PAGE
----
It was likely five decades ago when I sat at the kitchen table with my father talking about slavery, which I was learning about in school. “Our family always treated our slaves well,” my father declared somewhat defensively. I was shocked and confused. What did this mean? His family likely did what everyone else did back then in Charlotte, N.C. It was their cultural norm, and there was no reason to question it. After all, they were good Christians, good people. It was a way of life.

But what about each of us? For a moment, let’s imagine ourselves in the pre-Civil War South. Would we have been slave owners, or would we have been the few who understood the injustice of racism? What if we were Germans under the rule of Hitler—would we have been Nazis or part of the resistance? And had we been men in the early 20th century, what would we have thought of the suffragettes? 

Looking back on history, it’s easy to distinguish good from evil, right from wrong, justice from injustice. But what about when we are in the middle of it? In fact, we are always in the middle of it, weaving the fabric of history every day. Without serious reflection, how can we be sure of landing on the right side of history? Could we, the enlightened beings that we think we are, be unwittingly complicit in acts of oppression? 

While we strive to overcome racism and sexism, another social-justice issue challenges our times: speciesism. A rancher in West Marin once said, “I’ve given them a good life. Now I get to end it.” Had he been talking about dogs instead of cows, we would have cried abuse. But why do we feel okay—even that it is necessary—to do as we want with cows, pigs, chickens, sheep and other farmed species? Why do our rules differ based on species?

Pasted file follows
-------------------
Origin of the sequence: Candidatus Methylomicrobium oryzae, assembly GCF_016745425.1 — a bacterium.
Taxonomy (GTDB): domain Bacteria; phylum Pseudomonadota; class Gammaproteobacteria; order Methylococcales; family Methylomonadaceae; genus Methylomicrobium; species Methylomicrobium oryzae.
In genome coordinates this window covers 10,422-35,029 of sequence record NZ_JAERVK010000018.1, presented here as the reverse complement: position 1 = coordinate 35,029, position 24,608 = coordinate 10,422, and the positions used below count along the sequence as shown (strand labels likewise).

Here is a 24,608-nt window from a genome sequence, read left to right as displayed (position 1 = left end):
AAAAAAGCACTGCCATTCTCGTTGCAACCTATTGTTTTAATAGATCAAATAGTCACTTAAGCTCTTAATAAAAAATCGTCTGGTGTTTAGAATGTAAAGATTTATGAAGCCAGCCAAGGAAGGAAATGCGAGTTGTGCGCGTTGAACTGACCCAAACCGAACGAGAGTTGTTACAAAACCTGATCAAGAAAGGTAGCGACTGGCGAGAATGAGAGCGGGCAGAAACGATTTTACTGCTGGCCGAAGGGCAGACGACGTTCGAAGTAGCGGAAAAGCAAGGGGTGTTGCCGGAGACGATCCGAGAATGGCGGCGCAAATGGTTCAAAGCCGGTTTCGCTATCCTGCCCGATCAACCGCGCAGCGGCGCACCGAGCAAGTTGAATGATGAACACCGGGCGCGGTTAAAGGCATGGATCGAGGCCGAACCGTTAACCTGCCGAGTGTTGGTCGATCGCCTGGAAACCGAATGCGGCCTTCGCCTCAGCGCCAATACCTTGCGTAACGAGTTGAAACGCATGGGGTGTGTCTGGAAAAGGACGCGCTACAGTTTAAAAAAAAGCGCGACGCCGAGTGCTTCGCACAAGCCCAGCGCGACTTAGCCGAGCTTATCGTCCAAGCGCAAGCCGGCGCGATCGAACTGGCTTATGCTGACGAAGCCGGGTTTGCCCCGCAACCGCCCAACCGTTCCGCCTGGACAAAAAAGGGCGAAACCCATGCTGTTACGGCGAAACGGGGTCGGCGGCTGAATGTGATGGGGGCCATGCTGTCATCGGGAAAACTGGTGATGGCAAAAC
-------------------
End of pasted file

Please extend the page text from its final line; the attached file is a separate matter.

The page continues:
Sometimes our speciesism crosses over to unintended racism. Once, while standing in line, I overheard three women passionately decrying the bloody slaughter of dolphins by the Japanese, as depicted in the Oscar-winning documentary “The Cove.” The crimson bay portrayed in the movie was indeed awful, but was it any worse than the killing floor of any slaughterhouse in the United States? Likewise, Americans express disgust and dismay at Koreans eating dogs, but why is it okay for an American to eat a pig? Why eat a pig or a dog at all?

The effort to overcome speciesism is sometimes called animal rights, a term that makes people squirm in their seats. Sometimes those fighting to liberate certain species are even called “eco-terrorists.” Chances are that abolitionists, suffragettes and everyone who ever fought oppression were also considered radical and called a variety of names. But it was these radicals who recognized injustice in what were established cultural norms, no matter how much an inconvenience to their personal lifestyles. It was they who launched movements that replaced those very norms with ones that were more egalitarian and humane. 

Not long ago, we thought that women, children and certain other people were property and could be treated as we pleased. My hope is that, in our lifetime, we will evolve to a point where we see all creatures as individuals worthy of the dignity of liberty, life and the pursuit of happiness rather than being mere commodities—and not just humans (or free white males, which was the intention of the Declaration of Independence). The time will indeed come when historians will look back on today as the age when humankind finally made the connection between the food on our plates and the need to overcome speciesism. With so many options for delicious food made from plants, there is no longer any need to confine and slaughter billions of animals for our enjoyment, or to separate babies from their moms so we can drink milk. 

Ultimately, what we call “animal rights” is about us—humans. It is about our own humanity and the choices we make to shape the future. So what side of history will you be on?

I invite all who are curious to attend the Mindful Eating Film and Food Festival at the Dance Palace Community Center on Saturday, Feb. 2. The food festival is free; films are $10 each, or $20 for all four, and senior discounts are available. Furloughed government employees are welcome to attend and view movies for free. For more information, please go to


Miyoko Schinner is the founder and CEO of Miyoko’s, a company revolutionizing dairy with plants, and a co-founder of Rancho Compasion, a farmed animal sanctuary in Nicasio.